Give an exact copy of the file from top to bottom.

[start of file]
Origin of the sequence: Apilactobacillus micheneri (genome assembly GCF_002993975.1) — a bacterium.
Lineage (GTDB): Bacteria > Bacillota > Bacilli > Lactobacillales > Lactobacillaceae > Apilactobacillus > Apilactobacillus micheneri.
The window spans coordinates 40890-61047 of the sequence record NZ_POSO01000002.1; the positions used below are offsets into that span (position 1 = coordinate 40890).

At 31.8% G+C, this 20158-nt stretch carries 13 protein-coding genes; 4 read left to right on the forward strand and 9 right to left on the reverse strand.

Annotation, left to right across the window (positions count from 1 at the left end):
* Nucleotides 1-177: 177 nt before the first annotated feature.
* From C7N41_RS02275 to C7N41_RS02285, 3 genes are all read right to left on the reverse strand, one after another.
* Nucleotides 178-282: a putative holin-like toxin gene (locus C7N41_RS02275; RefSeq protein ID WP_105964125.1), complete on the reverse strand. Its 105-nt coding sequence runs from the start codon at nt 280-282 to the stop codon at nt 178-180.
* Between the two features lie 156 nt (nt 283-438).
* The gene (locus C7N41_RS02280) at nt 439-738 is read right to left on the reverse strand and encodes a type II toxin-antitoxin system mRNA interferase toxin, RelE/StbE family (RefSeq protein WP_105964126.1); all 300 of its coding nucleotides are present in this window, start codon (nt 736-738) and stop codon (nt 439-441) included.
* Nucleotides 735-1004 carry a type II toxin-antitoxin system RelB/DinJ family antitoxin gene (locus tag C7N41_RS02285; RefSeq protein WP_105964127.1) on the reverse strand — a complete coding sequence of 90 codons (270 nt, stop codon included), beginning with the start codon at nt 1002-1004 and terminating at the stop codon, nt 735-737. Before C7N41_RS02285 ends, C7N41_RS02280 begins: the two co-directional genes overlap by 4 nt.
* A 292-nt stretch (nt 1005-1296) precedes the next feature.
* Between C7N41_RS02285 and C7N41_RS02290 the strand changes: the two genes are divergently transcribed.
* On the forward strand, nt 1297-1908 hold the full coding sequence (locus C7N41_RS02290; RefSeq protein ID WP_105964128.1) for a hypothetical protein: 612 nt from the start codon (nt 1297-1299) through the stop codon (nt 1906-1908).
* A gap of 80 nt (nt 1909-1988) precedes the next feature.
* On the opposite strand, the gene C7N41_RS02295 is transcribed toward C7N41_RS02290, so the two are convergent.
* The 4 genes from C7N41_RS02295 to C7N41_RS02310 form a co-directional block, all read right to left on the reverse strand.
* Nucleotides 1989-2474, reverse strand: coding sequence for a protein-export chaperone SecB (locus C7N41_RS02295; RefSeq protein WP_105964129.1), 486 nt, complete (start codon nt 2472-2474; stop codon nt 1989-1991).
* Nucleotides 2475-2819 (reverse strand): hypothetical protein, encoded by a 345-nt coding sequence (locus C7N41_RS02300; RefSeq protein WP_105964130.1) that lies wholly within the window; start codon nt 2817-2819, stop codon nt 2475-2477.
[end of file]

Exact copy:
Origin of the sequence: Apilactobacillus micheneri (genome assembly GCF_002993975.1) — a bacterium.
Lineage (GTDB): Bacteria > Bacillota > Bacilli > Lactobacillales > Lactobacillaceae > Apilactobacillus > Apilactobacillus micheneri.
The window spans coordinates 40890-61047 of the sequence record NZ_POSO01000002.1; the positions used below are offsets into that span (position 1 = coordinate 40890).

At 31.8% G+C, this 20158-nt stretch carries 13 protein-coding genes; 4 read left to right on the forward strand and 9 right to left on the reverse strand.

Annotation, left to right across the window (positions count from 1 at the left end):
* Nucleotides 1-177: 177 nt before the first annotated feature.
* From C7N41_RS02275 to C7N41_RS02285, 3 genes are all read right to left on the reverse strand, one after another.
* Nucleotides 178-282: a putative holin-like toxin gene (locus C7N41_RS02275; RefSeq protein ID WP_105964125.1), complete on the reverse strand. Its 105-nt coding sequence runs from the start codon at nt 280-282 to the stop codon at nt 178-180.
* Between the two features lie 156 nt (nt 283-438).
* The gene (locus C7N41_RS02280) at nt 439-738 is read right to left on the reverse strand and encodes a type II toxin-antitoxin system mRNA interferase toxin, RelE/StbE family (RefSeq protein WP_105964126.1); all 300 of its coding nucleotides are present in this window, start codon (nt 736-738) and stop codon (nt 439-441) included.
* Nucleotides 735-1004 carry a type II toxin-antitoxin system RelB/DinJ family antitoxin gene (locus tag C7N41_RS02285; RefSeq protein WP_105964127.1) on the reverse strand — a complete coding sequence of 90 codons (270 nt, stop codon included), beginning with the start codon at nt 1002-1004 and terminating at the stop codon, nt 735-737. Before C7N41_RS02285 ends, C7N41_RS02280 begins: the two co-directional genes overlap by 4 nt.
* A 292-nt stretch (nt 1005-1296) precedes the next feature.
* Between C7N41_RS02285 and C7N41_RS02290 the strand changes: the two genes are divergently transcribed.
* On the forward strand, nt 1297-1908 hold the full coding sequence (locus C7N41_RS02290; RefSeq protein ID WP_105964128.1) for a hypothetical protein: 612 nt from the start codon (nt 1297-1299) through the stop codon (nt 1906-1908).
* A gap of 80 nt (nt 1909-1988) precedes the next feature.
* On the opposite strand, the gene C7N41_RS02295 is transcribed toward C7N41_RS02290, so the two are convergent.
* The 4 genes from C7N41_RS02295 to C7N41_RS02310 form a co-directional block, all read right to left on the reverse strand.
* Nucleotides 1989-2474, reverse strand: coding sequence for a protein-export chaperone SecB (locus C7N41_RS02295; RefSeq protein WP_105964129.1), 486 nt, complete (start codon nt 2472-2474; stop codon nt 1989-1991).
* Nucleotides 2475-2819 (reverse strand): hypothetical protein, encoded by a 345-nt coding sequence (locus C7N41_RS02300; RefSeq protein WP_105964130.1) that lies wholly within the window; start codon nt 2817-2819, stop codon nt 2475-2477.